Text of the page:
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Name: Grinding Stone (Mano)
Material: Stone (Granite/Marble?)
Dimensions: 4 x 3x2 x 3 in.
Weight: 35.17 oz.
Provenance: Santa Clara River, Rye Canyon
Catalog No: LW.SCV3807
Grinding stone, reportedly found in the 1950s along the Santa Clara River in Rye Canyon, which was the location of the major Tataviam Indian village of Chaguayanga (aka Chaguayabit, Tsawayung) during prehistoric and early historic times (1769 being the local delineator) — essentially, from time immemorial until 1802 when its inhabitants were removed to the Mission San Fernando.
Development of Rye Canyon, the nucleus of the Valencia Industrial Center, began in the late 1950s with a Lockheed research facility. In 1968, during construction of Hydraulic Research, human remains and various cultural materials were unearthed and transfered to the Southwest Indian Museum in Los Angeles.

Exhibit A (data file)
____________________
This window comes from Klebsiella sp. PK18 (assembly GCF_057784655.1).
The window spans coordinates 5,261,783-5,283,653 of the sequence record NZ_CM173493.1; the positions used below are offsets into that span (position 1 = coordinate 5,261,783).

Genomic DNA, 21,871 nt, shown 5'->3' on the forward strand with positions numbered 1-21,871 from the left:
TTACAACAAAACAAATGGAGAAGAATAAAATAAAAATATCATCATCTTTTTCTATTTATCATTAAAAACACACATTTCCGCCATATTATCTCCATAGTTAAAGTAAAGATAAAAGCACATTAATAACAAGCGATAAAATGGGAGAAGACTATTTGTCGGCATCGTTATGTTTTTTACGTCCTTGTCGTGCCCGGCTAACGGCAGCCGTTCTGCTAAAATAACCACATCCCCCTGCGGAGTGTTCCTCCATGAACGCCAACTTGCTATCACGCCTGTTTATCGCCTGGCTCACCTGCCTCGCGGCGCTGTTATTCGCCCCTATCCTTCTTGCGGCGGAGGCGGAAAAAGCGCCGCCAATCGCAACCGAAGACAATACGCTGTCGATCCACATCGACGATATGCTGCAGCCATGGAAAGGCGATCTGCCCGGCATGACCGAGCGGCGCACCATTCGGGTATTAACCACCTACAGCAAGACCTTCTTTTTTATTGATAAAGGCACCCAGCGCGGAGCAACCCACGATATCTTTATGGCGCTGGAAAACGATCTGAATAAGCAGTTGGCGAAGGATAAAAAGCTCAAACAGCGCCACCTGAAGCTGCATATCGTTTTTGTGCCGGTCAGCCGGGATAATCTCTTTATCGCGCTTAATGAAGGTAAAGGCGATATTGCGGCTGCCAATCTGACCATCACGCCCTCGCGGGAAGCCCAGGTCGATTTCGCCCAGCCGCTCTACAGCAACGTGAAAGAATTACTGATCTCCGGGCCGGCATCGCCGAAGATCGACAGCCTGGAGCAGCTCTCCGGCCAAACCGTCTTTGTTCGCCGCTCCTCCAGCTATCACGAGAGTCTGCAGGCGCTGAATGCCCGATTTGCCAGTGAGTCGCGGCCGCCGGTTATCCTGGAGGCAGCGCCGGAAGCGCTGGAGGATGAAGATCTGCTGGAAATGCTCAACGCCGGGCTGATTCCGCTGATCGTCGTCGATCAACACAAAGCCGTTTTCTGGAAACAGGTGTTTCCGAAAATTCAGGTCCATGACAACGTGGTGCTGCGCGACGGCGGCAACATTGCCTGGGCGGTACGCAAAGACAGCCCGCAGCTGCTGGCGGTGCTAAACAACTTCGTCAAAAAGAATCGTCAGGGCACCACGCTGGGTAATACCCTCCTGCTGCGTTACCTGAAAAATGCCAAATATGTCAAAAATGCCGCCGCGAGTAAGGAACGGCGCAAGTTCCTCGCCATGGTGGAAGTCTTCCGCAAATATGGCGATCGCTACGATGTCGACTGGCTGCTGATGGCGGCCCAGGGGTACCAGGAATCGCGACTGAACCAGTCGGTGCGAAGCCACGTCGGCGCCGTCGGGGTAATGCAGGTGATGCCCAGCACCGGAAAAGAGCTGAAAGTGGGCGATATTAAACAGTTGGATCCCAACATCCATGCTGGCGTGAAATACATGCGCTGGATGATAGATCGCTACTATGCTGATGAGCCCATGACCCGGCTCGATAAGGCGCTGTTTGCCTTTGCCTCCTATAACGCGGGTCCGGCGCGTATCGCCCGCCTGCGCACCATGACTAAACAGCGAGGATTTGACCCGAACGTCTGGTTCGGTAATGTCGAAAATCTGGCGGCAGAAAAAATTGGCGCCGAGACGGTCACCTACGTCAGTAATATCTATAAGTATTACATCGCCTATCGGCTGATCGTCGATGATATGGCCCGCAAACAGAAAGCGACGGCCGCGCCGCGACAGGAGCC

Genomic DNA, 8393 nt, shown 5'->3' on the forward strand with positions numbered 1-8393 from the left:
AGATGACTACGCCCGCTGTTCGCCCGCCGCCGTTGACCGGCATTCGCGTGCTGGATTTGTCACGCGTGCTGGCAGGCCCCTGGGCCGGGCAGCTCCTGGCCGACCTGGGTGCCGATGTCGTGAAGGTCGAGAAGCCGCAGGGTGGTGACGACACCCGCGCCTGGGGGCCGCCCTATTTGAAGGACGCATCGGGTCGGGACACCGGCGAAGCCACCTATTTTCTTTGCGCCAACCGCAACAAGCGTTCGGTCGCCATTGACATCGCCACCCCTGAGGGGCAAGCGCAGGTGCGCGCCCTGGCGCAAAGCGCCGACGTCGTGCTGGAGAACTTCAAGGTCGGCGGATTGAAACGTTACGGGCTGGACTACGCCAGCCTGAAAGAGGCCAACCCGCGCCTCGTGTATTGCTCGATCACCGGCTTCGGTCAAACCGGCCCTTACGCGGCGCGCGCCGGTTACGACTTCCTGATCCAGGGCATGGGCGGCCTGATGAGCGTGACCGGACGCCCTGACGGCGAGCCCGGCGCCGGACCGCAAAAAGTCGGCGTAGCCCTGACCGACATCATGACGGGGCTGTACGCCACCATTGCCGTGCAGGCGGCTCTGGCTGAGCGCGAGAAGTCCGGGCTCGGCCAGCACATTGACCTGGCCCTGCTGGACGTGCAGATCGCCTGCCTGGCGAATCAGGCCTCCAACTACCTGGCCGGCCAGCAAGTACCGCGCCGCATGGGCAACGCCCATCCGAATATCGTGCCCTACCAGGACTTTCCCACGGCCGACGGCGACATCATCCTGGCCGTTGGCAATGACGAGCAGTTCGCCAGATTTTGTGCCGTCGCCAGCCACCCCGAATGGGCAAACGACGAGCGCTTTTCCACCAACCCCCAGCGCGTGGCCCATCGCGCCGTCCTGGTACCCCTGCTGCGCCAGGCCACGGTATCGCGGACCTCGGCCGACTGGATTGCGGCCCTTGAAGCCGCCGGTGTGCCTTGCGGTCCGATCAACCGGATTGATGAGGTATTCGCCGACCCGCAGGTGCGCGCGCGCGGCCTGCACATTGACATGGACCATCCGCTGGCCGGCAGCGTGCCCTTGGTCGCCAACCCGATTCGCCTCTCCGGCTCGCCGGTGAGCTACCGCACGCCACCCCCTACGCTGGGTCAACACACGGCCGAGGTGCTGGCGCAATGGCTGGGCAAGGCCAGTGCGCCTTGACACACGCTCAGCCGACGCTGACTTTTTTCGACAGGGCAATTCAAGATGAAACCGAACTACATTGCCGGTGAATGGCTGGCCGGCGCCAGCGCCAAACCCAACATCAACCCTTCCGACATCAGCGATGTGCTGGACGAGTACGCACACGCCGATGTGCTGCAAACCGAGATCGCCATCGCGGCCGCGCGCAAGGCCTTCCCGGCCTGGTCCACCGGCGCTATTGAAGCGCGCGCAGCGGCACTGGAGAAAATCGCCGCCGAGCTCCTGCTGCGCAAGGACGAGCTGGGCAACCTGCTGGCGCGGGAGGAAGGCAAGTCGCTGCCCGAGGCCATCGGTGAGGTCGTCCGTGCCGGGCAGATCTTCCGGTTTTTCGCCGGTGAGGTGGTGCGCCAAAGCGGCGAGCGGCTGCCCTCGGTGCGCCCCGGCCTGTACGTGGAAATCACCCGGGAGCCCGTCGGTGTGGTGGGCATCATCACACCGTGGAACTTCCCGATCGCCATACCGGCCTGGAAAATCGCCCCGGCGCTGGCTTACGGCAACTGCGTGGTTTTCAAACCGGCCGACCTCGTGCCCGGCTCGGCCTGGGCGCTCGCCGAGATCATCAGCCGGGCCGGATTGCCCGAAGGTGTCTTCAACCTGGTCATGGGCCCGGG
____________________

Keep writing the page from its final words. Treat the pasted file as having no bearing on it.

1. According to the eBay seller — Dennis J. Makovsky of Racine, Wisconsin — the only surviving information is that this item was "found in the Santa Clarita Valley near the Santa Clara River. It was found in Rye Canyon in the 1950s by the father of Dennis Brown" [NFI]. It was part of a collection that Makovsky purchased from Brown in 2007. The reader will note that the name "Rye Canyon" first appears in print in 1958 with the sale of land to Lockheed.
2. Johnson, John R., and David D. Earle. Tataviam Geography and Ethnohistory, Journal of California and Great Basin Anthropology, 1990 (pg. 192).
3. Salazar, Alan. "A Tataviam Creation Story." Ventura, Calif.: Sunsprite Publications 2021 (pg. 51).
4. See Records of Baptism for Chaguayanga.
LW3807: 9600 dpi jpeg from original lithic item purchased 2022 by Leon Worden.